Assault, any wilful and unlawful attempt or offer, with force or violence, to do a corporal hurt to another. In New York it has been added to a definition of substantially the same import, that the assault may consist of any act tending to such corporal injury, accompanied with such circumstances as denote at the time an intention coupled with the present ability of using actual violence against the person. But this illustration is not quite correct, for to cover the cases of pointing firearms, though they are not loaded, at persons, the ability to do the injury need not be actual, but it is sufficient if it be only apparent. Nor need there be an actual intention to do the violent act; for if the assaulter causes it to be believed that he has such an intent, though he has not in fact, the assault may be committed. There must be some exhibition or threatening appearance of force, and this must ordinarily be of physical force. A threat alone is not an assault; yet such threat, spoken under circumstances which of themselves, so to speak, import restraint or force, may constitute the offence. One who, having an open knife in nis hand, and being within striking distance of another, demanded with threatening words the surrender of a certain paper, was held guilty of an assault.
Force may be exhibited by the raising of the hand or a weapon as if to strike, or to hurl something; or by the pointing of a gun or pistol within the range of the arm, as if to shoot with it, and even though it is not loaded, if it is reasonably supposed to be loaded by the person assaulted; or by wilfully riding a horse so near a foot passenger, or driving or attempting to drive a carriage against the carriage of another, or even by driving it toward the other, so as in any of these cases to excite reasonable fear of injury; or by pursuing another with a dangerous weapon, and coming so near him that he may reasonably apprehend danger. But an assault may be committed, even though the violent show of force is not actually within reaching distance, provided it be so near as to excite a fear of immediate harm in a person of fair firmness. Thus, where one was approaching another with clenched fist, as if to hit him, but was stopped by bystanders just before he got near enough to do so, he was held guilty of an assault. The force, and thus the assault, may exist to the eye of the law, even though it is not apparent on the face of the facts, and where from the submission or consent of the victim it seems that it could not have existed.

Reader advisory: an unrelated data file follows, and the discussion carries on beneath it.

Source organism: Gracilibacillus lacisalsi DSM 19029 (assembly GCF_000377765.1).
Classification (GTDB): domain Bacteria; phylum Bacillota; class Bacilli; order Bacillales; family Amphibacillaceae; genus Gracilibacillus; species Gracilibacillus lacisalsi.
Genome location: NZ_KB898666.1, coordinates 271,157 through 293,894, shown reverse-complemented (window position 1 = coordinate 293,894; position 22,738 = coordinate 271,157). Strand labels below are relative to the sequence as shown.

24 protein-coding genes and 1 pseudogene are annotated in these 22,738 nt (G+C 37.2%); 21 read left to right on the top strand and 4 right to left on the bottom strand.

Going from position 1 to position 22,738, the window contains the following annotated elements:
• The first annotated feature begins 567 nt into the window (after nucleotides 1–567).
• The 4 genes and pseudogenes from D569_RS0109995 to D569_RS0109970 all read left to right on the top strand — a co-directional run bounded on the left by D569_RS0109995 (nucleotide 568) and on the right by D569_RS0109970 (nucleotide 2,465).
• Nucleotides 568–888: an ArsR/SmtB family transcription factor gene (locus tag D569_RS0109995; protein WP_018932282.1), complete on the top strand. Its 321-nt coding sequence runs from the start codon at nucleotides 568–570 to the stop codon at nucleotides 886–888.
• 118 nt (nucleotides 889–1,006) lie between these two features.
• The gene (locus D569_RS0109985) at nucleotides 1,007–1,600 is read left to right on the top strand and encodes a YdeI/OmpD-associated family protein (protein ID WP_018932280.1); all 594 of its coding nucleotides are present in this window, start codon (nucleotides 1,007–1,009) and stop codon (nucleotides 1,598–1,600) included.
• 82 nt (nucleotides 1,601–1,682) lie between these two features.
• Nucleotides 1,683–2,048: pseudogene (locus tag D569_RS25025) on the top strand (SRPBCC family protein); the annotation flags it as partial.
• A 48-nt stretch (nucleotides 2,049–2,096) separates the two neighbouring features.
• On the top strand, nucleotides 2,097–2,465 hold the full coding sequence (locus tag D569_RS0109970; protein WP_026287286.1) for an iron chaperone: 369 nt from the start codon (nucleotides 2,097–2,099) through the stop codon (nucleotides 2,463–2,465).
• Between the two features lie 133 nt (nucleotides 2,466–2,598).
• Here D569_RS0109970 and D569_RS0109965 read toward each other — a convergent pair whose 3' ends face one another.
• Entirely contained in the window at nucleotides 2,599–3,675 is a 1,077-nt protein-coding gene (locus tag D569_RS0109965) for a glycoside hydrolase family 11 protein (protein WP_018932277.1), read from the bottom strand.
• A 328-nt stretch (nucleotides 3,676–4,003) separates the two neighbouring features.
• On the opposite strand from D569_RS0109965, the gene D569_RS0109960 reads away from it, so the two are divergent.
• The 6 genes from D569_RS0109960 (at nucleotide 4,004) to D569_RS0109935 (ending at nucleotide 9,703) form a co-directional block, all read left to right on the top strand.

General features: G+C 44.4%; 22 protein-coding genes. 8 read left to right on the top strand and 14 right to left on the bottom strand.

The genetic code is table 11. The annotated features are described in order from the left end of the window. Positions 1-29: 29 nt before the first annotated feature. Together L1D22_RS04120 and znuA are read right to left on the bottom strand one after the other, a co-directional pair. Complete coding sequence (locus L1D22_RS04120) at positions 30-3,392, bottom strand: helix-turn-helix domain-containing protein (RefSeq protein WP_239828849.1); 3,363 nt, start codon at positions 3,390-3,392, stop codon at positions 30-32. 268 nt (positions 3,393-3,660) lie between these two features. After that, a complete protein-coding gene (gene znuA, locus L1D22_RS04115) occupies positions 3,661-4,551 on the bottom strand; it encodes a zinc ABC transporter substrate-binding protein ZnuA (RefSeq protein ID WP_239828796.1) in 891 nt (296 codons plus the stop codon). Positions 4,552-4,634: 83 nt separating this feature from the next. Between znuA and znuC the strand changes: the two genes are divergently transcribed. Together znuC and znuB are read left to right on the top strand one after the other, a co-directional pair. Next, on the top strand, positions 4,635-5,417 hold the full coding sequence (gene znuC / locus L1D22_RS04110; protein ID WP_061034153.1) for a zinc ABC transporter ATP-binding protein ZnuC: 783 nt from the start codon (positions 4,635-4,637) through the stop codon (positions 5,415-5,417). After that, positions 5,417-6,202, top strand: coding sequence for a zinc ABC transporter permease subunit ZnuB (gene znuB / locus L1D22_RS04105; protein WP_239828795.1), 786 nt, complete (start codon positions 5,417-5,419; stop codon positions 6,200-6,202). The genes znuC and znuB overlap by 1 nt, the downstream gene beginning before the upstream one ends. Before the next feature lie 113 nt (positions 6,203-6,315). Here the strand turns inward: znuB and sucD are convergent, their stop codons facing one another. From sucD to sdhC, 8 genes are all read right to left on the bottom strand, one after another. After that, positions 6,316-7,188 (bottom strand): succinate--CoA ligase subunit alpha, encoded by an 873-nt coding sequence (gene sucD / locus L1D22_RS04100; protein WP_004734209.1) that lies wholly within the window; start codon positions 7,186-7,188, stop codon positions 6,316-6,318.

This is illustrated by those cases in which schoolmasters or physicians have, by virtue of the authority or the trust reposed in them in these relations, induced young girls to submit to indecent maltreatment. In such cases the consent is regarded by the law as neither intelligent nor voluntary. Further, the force must be unlawful. Therefore it is not an assault when a father or a schoolmaster, for good reasons, chastises a child within proper limits. - Certain assaults are described as aggravated assaults. Such are assaults upon magistrates in courts of justice, or against other officers of the law\ But it seems that to constitute such an offence, the person assaulted must be known to be such an official, or there must be grounds upon which it can fairly be presumed that he was known to be so. - Assault is a misdemeanor; that is to say, it is of an inferior degree of criminality, and is ordinarily punishable by fine or imprisonment, or by both. - Assault must be distinguished from battery. The words are commonly used together, for the reason that the two offences are usually committed together; but they are in fact distinct and separate. Battery is the actual infliction of the threatened violence.
But the law will not permit even the threat of it, and therefore makes that a substantial offence, namely, an assault. (See Battery).